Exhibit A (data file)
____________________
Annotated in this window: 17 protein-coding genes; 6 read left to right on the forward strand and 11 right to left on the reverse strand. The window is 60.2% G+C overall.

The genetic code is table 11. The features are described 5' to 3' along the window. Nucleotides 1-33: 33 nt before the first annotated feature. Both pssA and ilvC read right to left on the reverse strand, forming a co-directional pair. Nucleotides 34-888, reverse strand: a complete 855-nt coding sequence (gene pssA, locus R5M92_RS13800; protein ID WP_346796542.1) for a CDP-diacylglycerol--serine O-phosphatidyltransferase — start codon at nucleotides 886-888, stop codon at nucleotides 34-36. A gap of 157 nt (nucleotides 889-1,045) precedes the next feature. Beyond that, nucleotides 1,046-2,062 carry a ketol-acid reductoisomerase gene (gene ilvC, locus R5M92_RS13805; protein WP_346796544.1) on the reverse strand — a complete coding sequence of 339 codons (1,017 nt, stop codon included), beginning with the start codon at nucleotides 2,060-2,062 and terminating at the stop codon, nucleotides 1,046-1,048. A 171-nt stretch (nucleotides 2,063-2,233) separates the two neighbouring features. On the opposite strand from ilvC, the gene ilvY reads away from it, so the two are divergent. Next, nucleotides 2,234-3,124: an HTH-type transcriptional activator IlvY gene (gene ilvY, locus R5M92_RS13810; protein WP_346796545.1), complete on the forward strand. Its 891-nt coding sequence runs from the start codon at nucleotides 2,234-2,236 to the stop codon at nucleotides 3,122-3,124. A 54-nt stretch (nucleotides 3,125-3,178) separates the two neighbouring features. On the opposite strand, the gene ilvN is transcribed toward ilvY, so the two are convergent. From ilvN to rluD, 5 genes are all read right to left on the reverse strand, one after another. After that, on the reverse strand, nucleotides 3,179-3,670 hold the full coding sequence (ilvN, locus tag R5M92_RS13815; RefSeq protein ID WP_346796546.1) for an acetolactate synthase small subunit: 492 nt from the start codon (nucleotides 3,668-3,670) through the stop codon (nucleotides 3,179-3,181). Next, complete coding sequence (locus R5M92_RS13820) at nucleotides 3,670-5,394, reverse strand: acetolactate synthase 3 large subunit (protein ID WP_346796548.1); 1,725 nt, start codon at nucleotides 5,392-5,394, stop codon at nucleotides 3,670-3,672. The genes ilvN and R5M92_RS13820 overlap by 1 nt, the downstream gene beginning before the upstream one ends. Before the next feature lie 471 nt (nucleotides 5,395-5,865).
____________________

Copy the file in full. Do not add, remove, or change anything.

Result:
Annotated in this window: 17 protein-coding genes; 6 read left to right on the forward strand and 11 right to left on the reverse strand. The window is 60.2% G+C overall.

The genetic code is table 11. The features are described 5' to 3' along the window. Nucleotides 1-33: 33 nt before the first annotated feature. Both pssA and ilvC read right to left on the reverse strand, forming a co-directional pair. Nucleotides 34-888, reverse strand: a complete 855-nt coding sequence (gene pssA, locus R5M92_RS13800; protein ID WP_346796542.1) for a CDP-diacylglycerol--serine O-phosphatidyltransferase — start codon at nucleotides 886-888, stop codon at nucleotides 34-36. A gap of 157 nt (nucleotides 889-1,045) precedes the next feature. Beyond that, nucleotides 1,046-2,062 carry a ketol-acid reductoisomerase gene (gene ilvC, locus R5M92_RS13805; protein WP_346796544.1) on the reverse strand — a complete coding sequence of 339 codons (1,017 nt, stop codon included), beginning with the start codon at nucleotides 2,060-2,062 and terminating at the stop codon, nucleotides 1,046-1,048. A 171-nt stretch (nucleotides 2,063-2,233) separates the two neighbouring features. On the opposite strand from ilvC, the gene ilvY reads away from it, so the two are divergent. Next, nucleotides 2,234-3,124: an HTH-type transcriptional activator IlvY gene (gene ilvY, locus R5M92_RS13810; protein WP_346796545.1), complete on the forward strand. Its 891-nt coding sequence runs from the start codon at nucleotides 2,234-2,236 to the stop codon at nucleotides 3,122-3,124. A 54-nt stretch (nucleotides 3,125-3,178) separates the two neighbouring features. On the opposite strand, the gene ilvN is transcribed toward ilvY, so the two are convergent. From ilvN to rluD, 5 genes are all read right to left on the reverse strand, one after another. After that, on the reverse strand, nucleotides 3,179-3,670 hold the full coding sequence (ilvN, locus tag R5M92_RS13815; RefSeq protein ID WP_346796546.1) for an acetolactate synthase small subunit: 492 nt from the start codon (nucleotides 3,668-3,670) through the stop codon (nucleotides 3,179-3,181). Next, complete coding sequence (locus R5M92_RS13820) at nucleotides 3,670-5,394, reverse strand: acetolactate synthase 3 large subunit (protein ID WP_346796548.1); 1,725 nt, start codon at nucleotides 5,392-5,394, stop codon at nucleotides 3,670-3,672. The genes ilvN and R5M92_RS13820 overlap by 1 nt, the downstream gene beginning before the upstream one ends. Before the next feature lie 471 nt (nucleotides 5,395-5,865).